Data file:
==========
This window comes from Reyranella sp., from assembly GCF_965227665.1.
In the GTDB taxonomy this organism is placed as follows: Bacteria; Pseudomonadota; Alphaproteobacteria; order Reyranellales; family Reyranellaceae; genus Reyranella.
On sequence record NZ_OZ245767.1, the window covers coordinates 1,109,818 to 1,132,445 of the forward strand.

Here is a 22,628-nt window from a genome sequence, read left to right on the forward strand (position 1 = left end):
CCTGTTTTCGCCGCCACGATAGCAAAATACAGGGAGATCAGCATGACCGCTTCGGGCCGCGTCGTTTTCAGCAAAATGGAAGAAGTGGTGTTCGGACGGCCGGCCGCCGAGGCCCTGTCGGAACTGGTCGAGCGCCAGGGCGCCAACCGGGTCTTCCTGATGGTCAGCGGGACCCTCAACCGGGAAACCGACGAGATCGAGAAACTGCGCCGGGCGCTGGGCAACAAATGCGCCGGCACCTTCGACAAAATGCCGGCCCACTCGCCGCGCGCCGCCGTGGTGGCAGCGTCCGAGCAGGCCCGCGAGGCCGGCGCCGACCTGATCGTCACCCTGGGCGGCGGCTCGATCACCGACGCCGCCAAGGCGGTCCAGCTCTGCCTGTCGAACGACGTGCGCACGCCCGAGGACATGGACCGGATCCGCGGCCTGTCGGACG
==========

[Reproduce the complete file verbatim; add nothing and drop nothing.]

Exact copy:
This window comes from Reyranella sp., from assembly GCF_965227665.1.
In the GTDB taxonomy this organism is placed as follows: Bacteria; Pseudomonadota; Alphaproteobacteria; order Reyranellales; family Reyranellaceae; genus Reyranella.
On sequence record NZ_OZ245767.1, the window covers coordinates 1,109,818 to 1,132,445 of the forward strand.

Here is a 22,628-nt window from a genome sequence, read left to right on the forward strand (position 1 = left end):
CCTGTTTTCGCCGCCACGATAGCAAAATACAGGGAGATCAGCATGACCGCTTCGGGCCGCGTCGTTTTCAGCAAAATGGAAGAAGTGGTGTTCGGACGGCCGGCCGCCGAGGCCCTGTCGGAACTGGTCGAGCGCCAGGGCGCCAACCGGGTCTTCCTGATGGTCAGCGGGACCCTCAACCGGGAAACCGACGAGATCGAGAAACTGCGCCGGGCGCTGGGCAACAAATGCGCCGGCACCTTCGACAAAATGCCGGCCCACTCGCCGCGCGCCGCCGTGGTGGCAGCGTCCGAGCAGGCCCGCGAGGCCGGCGCCGACCTGATCGTCACCCTGGGCGGCGGCTCGATCACCGACGCCGCCAAGGCGGTCCAGCTCTGCCTGTCGAACGACGTGCGCACGCCCGAGGACATGGACCGGATCCGCGGCCTGTCGGACG